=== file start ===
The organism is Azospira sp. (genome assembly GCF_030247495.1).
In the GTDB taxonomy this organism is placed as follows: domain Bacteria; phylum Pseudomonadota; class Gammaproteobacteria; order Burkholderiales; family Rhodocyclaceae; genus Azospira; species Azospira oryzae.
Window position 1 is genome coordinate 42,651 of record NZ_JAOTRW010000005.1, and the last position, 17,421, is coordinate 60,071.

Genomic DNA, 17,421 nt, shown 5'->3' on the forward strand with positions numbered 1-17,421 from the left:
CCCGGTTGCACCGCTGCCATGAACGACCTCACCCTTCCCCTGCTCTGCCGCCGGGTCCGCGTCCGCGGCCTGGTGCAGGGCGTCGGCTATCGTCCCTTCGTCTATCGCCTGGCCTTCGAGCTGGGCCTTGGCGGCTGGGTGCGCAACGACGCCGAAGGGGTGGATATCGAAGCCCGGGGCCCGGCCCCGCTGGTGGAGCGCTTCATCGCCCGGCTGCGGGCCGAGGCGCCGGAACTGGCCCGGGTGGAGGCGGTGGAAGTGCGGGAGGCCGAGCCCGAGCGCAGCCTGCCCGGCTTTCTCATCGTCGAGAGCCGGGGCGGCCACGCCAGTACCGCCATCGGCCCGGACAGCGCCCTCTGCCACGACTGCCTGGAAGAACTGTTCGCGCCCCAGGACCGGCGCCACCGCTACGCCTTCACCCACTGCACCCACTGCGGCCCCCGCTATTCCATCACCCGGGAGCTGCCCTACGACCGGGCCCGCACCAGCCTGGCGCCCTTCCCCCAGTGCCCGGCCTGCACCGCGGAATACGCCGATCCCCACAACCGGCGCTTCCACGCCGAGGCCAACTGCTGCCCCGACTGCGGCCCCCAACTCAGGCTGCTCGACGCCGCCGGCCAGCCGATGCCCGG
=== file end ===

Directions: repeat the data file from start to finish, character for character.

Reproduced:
The organism is Azospira sp. (genome assembly GCF_030247495.1).
In the GTDB taxonomy this organism is placed as follows: domain Bacteria; phylum Pseudomonadota; class Gammaproteobacteria; order Burkholderiales; family Rhodocyclaceae; genus Azospira; species Azospira oryzae.
Window position 1 is genome coordinate 42,651 of record NZ_JAOTRW010000005.1, and the last position, 17,421, is coordinate 60,071.

Genomic DNA, 17,421 nt, shown 5'->3' on the forward strand with positions numbered 1-17,421 from the left:
CCCGGTTGCACCGCTGCCATGAACGACCTCACCCTTCCCCTGCTCTGCCGCCGGGTCCGCGTCCGCGGCCTGGTGCAGGGCGTCGGCTATCGTCCCTTCGTCTATCGCCTGGCCTTCGAGCTGGGCCTTGGCGGCTGGGTGCGCAACGACGCCGAAGGGGTGGATATCGAAGCCCGGGGCCCGGCCCCGCTGGTGGAGCGCTTCATCGCCCGGCTGCGGGCCGAGGCGCCGGAACTGGCCCGGGTGGAGGCGGTGGAAGTGCGGGAGGCCGAGCCCGAGCGCAGCCTGCCCGGCTTTCTCATCGTCGAGAGCCGGGGCGGCCACGCCAGTACCGCCATCGGCCCGGACAGCGCCCTCTGCCACGACTGCCTGGAAGAACTGTTCGCGCCCCAGGACCGGCGCCACCGCTACGCCTTCACCCACTGCACCCACTGCGGCCCCCGCTATTCCATCACCCGGGAGCTGCCCTACGACCGGGCCCGCACCAGCCTGGCGCCCTTCCCCCAGTGCCCGGCCTGCACCGCGGAATACGCCGATCCCCACAACCGGCGCTTCCACGCCGAGGCCAACTGCTGCCCCGACTGCGGCCCCCAACTCAGGCTGCTCGACGCCGCCGGCCAGCCGATGCCCGG